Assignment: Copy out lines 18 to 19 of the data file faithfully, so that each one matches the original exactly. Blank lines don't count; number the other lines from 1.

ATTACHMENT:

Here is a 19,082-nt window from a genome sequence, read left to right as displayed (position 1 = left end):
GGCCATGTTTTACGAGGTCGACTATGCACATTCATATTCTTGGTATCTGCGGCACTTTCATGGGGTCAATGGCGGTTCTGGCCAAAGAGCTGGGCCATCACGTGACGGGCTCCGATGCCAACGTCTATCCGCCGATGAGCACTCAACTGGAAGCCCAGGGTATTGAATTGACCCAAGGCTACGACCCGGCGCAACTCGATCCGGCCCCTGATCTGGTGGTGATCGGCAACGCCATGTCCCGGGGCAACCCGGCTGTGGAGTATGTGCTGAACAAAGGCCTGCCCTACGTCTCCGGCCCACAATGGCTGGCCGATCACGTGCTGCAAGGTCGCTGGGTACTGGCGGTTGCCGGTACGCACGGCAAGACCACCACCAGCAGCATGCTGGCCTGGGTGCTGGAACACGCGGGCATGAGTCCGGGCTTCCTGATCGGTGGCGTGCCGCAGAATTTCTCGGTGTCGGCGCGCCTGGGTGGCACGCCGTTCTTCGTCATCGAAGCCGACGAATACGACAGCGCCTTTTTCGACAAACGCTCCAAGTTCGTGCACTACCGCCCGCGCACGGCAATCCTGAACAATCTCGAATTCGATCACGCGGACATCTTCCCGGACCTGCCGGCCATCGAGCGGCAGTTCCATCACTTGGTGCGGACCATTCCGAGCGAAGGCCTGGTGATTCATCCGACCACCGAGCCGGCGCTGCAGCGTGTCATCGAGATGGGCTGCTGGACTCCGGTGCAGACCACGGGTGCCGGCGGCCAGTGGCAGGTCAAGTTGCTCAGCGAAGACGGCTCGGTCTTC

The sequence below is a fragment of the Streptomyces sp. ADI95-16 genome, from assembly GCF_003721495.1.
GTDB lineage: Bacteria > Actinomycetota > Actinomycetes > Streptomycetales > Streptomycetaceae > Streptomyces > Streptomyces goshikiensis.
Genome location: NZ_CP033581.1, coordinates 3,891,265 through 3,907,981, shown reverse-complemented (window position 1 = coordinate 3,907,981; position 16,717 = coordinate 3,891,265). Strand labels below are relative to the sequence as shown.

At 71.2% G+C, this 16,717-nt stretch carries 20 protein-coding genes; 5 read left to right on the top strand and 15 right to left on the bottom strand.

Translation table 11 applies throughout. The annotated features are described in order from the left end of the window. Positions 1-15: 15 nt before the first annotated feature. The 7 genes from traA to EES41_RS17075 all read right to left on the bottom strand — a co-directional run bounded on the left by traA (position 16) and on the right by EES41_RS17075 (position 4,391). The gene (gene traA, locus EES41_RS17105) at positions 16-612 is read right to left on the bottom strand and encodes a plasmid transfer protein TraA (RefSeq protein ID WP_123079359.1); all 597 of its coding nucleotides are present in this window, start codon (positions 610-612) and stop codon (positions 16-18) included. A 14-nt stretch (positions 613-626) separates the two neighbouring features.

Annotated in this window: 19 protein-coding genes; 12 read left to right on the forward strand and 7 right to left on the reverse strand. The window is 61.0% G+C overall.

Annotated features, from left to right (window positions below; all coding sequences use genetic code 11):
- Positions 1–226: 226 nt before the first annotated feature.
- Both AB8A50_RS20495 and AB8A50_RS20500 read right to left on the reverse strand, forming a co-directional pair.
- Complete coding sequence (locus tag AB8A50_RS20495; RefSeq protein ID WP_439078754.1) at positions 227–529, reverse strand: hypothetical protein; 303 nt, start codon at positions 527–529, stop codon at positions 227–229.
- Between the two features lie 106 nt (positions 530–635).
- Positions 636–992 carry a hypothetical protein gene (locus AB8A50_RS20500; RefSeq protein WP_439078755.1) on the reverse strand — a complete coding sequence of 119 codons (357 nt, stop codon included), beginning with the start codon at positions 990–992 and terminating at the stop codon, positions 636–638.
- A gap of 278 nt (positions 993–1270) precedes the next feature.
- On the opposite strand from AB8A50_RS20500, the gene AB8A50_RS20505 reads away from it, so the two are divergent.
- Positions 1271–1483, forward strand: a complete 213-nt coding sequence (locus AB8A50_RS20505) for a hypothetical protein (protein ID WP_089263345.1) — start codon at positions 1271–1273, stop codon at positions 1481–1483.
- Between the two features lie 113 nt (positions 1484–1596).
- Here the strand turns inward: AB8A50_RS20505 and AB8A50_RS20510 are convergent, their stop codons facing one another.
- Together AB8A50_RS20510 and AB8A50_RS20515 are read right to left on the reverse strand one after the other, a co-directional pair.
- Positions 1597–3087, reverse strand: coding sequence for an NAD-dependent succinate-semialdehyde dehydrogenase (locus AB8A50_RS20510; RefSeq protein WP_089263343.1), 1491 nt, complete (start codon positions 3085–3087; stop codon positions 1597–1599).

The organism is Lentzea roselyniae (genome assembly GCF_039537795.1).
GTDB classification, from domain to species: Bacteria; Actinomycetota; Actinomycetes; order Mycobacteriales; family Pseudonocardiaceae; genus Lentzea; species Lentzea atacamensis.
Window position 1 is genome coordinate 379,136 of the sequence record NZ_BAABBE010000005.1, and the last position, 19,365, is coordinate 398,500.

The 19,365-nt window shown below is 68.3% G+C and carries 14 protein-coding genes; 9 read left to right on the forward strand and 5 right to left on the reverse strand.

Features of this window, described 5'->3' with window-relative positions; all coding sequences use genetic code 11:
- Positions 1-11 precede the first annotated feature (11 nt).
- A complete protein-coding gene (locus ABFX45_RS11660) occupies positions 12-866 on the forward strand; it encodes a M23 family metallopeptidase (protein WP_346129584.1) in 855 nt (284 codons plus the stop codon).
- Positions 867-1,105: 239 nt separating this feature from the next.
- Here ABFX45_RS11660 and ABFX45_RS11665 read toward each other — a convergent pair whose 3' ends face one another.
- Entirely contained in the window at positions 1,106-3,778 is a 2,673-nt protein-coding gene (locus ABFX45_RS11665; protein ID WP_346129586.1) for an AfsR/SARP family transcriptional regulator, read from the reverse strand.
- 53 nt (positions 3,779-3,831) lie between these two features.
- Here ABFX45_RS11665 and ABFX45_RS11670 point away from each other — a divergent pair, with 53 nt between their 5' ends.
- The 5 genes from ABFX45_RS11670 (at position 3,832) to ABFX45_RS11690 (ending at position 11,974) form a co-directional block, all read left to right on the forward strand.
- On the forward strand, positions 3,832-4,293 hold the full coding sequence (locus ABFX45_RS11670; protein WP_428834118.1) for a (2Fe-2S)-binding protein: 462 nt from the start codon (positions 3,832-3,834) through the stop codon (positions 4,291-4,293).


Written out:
- Between the two features lie 113 nt (positions 1484–1596).
- Here the strand turns inward: AB8A50_RS20505 and AB8A50_RS20510 are convergent, their stop codons facing one another.